But it’s a shame. Engineering is a socially valuable profession, and a great analytical framework for approaching almost anything else in life. We as a society lose out when our best and brightest women (quite rationally) stay away from it and do something else.
It’s also a tyranny of low expectations situation. Life isn’t just about you. You have an obligation to use your talants to serve society. Doctors, nurses, and teachers contribute a lot, but they’re not going to save humanity from global warming or turn us into a multi-planet species. People who can do that—including women—should feel some social pressure to do it.
Tech is not perfect, but I wish I had known about it sooner than college as an option for me. Once discovered, I totally fell in love with it and had to play catchup. That is why I spent time mentoring high school girls who were considering engineering, and a lot of them ended up pursuing it now that they are in college.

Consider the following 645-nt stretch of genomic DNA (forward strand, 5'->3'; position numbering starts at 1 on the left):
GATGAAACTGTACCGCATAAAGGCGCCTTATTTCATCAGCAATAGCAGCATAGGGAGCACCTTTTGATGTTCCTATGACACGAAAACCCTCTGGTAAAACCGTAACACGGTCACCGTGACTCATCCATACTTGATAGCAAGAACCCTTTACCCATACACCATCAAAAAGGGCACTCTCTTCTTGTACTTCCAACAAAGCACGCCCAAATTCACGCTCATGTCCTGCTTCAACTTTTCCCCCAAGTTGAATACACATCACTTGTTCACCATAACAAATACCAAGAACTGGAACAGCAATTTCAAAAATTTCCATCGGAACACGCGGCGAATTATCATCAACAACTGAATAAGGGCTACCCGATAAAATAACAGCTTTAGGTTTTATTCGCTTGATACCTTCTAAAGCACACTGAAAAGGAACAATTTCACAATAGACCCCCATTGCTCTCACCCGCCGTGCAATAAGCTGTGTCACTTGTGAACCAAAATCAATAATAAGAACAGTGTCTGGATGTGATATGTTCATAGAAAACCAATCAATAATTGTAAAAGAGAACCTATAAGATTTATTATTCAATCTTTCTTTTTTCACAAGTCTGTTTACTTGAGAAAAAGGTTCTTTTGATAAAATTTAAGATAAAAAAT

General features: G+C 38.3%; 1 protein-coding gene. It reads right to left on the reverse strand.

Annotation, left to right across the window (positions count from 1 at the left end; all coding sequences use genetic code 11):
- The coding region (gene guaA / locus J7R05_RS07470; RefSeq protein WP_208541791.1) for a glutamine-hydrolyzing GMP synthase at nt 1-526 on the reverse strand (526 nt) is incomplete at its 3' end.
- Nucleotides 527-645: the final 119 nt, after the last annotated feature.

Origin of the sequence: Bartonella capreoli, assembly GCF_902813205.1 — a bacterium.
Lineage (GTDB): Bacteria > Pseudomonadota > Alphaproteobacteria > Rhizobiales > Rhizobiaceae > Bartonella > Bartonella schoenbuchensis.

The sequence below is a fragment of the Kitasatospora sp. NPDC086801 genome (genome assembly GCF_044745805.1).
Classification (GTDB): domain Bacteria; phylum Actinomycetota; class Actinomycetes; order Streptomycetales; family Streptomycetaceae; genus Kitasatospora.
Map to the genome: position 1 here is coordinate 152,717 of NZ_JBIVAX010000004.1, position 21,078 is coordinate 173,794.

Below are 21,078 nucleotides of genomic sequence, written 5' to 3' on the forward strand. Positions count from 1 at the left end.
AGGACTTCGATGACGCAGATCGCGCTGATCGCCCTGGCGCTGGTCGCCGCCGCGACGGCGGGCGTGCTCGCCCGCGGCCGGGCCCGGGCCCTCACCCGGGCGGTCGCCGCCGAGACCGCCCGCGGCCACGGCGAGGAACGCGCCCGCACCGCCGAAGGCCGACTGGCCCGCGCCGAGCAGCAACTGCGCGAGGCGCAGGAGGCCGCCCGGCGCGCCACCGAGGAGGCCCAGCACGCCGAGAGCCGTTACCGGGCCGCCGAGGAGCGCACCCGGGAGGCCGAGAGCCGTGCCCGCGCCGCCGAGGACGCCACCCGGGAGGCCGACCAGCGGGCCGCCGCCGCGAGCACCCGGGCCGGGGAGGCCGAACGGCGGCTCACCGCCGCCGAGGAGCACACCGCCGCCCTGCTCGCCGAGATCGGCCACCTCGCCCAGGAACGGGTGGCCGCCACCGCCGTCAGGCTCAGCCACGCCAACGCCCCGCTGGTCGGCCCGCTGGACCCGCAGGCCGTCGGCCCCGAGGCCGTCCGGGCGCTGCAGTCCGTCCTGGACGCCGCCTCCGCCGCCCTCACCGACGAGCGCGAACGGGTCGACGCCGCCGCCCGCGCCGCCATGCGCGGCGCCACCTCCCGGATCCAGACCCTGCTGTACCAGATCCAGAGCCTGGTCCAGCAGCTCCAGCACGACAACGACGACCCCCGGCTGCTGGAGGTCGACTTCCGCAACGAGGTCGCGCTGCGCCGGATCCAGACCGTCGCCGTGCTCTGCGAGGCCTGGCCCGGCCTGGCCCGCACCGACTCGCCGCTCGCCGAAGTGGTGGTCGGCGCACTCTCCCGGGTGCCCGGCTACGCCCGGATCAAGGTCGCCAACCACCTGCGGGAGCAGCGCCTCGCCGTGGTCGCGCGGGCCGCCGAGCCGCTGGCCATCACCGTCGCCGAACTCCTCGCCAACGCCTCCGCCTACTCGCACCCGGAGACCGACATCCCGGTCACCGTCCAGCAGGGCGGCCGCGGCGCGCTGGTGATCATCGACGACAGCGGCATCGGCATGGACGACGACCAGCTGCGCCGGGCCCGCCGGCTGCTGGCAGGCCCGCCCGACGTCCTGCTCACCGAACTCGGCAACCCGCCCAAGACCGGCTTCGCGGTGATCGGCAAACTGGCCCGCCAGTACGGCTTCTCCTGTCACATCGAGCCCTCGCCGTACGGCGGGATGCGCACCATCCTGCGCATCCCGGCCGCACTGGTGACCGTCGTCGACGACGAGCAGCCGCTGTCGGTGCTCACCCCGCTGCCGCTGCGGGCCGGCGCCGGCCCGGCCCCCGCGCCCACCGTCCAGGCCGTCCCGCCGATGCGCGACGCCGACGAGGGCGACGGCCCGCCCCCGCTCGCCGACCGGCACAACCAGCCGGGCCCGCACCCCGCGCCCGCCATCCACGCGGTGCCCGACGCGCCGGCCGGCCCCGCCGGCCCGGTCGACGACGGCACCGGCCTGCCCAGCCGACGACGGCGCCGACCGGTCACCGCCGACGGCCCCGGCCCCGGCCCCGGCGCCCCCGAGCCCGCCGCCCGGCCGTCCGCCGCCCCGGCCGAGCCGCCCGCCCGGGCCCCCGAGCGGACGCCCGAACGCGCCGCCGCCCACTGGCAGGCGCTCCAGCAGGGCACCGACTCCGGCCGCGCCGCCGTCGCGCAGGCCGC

I think unilaterally pushing girls one way or another is wrong, but a lot of girls don't get as much exposure to tech so it is helpful to specifically tell them about it.
That is incredibly aggressive advice. I'd imagine you have to have a pretty bad experience to suggest something like that.
That said, as tech continues to go more and more mainstream, the "4chan boys club" is broken up and diluted continually, and each successive cohort has it a little bit easier. This is social progress and something worth pushing for.
It's fine to say something isn't for you or a point in time sucks, but the blanket advice against encouraging women in engineering is misplaced.
So... two versions of being professionally pretty, clowning, and counseling high schoolers.
No self-esteem issues there...
Edit: “Instagram model” was the quote... not a whole lot of wiggle room there. I’d add that clowning does not pay well and is dying around the world, and I’m not an engineer.
Any other wild swings you’d like to make?